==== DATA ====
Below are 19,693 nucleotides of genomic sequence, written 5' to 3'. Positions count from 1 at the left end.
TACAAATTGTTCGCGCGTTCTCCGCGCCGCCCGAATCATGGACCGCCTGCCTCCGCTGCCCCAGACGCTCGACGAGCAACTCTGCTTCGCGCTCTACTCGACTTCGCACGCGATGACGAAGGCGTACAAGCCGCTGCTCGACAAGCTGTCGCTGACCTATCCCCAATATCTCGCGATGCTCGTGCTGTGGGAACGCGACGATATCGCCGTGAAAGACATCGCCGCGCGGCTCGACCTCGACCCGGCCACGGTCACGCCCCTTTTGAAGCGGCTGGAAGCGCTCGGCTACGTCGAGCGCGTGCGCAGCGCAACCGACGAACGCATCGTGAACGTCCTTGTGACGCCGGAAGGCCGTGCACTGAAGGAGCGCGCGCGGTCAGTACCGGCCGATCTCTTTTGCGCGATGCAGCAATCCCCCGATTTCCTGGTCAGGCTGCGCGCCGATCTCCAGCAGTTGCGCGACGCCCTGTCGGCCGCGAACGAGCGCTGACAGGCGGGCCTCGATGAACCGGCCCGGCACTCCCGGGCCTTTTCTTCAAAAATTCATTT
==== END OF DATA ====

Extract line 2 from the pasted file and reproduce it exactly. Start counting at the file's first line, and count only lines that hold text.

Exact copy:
TACAAATTGTTCGCGCGTTCTCCGCGCCGCCCGAATCATGGACCGCCTGCCTCCGCTGCCCCAGACGCTCGACGAGCAACTCTGCTTCGCGCTCTACTCGACTTCGCACGCGATGACGAAGGCGTACAAGCCGCTGCTCGACAAGCTGTCGCTGACCTATCCCCAATATCTCGCGATGCTCGTGCTGTGGGAACGCGACGATATCGCCGTGAAAGACATCGCCGCGCGGCTCGACCTCGACCCGGCCACGGTCACGCCCCTTTTGAAGCGGCTGGAAGCGCTCGGCTACGTCGAGCGCGTGCGCAGCGCAACCGACGAACGCATCGTGAACGTCCTTGTGACGCCGGAAGGCCGTGCACTGAAGGAGCGCGCGCGGTCAGTACCGGCCGATCTCTTTTGCGCGATGCAGCAATCCCCCGATTTCCTGGTCAGGCTGCGCGCCGATCTCCAGCAGTTGCGCGACGCCCTGTCGGCCGCGAACGAGCGCTGACAGGCGGGCCTCGATGAACCGGCCCGGCACTCCCGGGCCTTTTCTTCAAAAATTCATTT